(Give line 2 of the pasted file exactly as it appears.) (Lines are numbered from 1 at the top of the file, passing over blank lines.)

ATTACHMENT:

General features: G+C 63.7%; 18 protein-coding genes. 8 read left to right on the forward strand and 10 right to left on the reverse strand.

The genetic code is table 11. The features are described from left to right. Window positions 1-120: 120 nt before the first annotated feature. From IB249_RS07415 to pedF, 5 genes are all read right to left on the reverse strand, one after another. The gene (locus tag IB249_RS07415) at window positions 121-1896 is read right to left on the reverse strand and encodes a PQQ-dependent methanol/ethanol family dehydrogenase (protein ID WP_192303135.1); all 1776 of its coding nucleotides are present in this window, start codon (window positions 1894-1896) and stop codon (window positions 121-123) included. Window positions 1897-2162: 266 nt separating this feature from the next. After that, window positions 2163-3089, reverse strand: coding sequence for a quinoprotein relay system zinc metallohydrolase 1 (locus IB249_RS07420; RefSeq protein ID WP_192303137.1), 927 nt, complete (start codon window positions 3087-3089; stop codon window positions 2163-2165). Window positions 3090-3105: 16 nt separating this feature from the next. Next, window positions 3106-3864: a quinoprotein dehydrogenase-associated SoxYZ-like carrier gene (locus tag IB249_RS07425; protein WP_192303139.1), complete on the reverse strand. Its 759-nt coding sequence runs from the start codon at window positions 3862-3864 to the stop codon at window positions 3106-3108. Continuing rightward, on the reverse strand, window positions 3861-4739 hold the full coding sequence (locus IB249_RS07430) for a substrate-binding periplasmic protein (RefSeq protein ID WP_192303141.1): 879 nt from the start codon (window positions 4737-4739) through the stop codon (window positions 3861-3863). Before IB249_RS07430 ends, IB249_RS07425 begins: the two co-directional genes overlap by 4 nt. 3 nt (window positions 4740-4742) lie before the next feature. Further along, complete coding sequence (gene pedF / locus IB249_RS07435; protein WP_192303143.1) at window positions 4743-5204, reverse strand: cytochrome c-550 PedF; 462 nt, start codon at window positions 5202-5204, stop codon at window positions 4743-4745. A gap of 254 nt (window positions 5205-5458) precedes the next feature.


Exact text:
The genetic code is table 11. The features are described from left to right. Window positions 1-120: 120 nt before the first annotated feature. From IB249_RS07415 to pedF, 5 genes are all read right to left on the reverse strand, one after another. The gene (locus tag IB249_RS07415) at window positions 121-1896 is read right to left on the reverse strand and encodes a PQQ-dependent methanol/ethanol family dehydrogenase (protein ID WP_192303135.1); all 1776 of its coding nucleotides are present in this window, start codon (window positions 1894-1896) and stop codon (window positions 121-123) included. Window positions 1897-2162: 266 nt separating this feature from the next. After that, window positions 2163-3089, reverse strand: coding sequence for a quinoprotein relay system zinc metallohydrolase 1 (locus IB249_RS07420; RefSeq protein ID WP_192303137.1), 927 nt, complete (start codon window positions 3087-3089; stop codon window positions 2163-2165). Window positions 3090-3105: 16 nt separating this feature from the next. Next, window positions 3106-3864: a quinoprotein dehydrogenase-associated SoxYZ-like carrier gene (locus tag IB249_RS07425; protein WP_192303139.1), complete on the reverse strand. Its 759-nt coding sequence runs from the start codon at window positions 3862-3864 to the stop codon at window positions 3106-3108. Continuing rightward, on the reverse strand, window positions 3861-4739 hold the full coding sequence (locus IB249_RS07430) for a substrate-binding periplasmic protein (RefSeq protein ID WP_192303141.1): 879 nt from the start codon (window positions 4737-4739) through the stop codon (window positions 3861-3863). Before IB249_RS07430 ends, IB249_RS07425 begins: the two co-directional genes overlap by 4 nt. 3 nt (window positions 4740-4742) lie before the next feature. Further along, complete coding sequence (gene pedF / locus IB249_RS07435; protein WP_192303143.1) at window positions 4743-5204, reverse strand: cytochrome c-550 PedF; 462 nt, start codon at window positions 5202-5204, stop codon at window positions 4743-4745. A gap of 254 nt (window positions 5205-5458) precedes the next feature.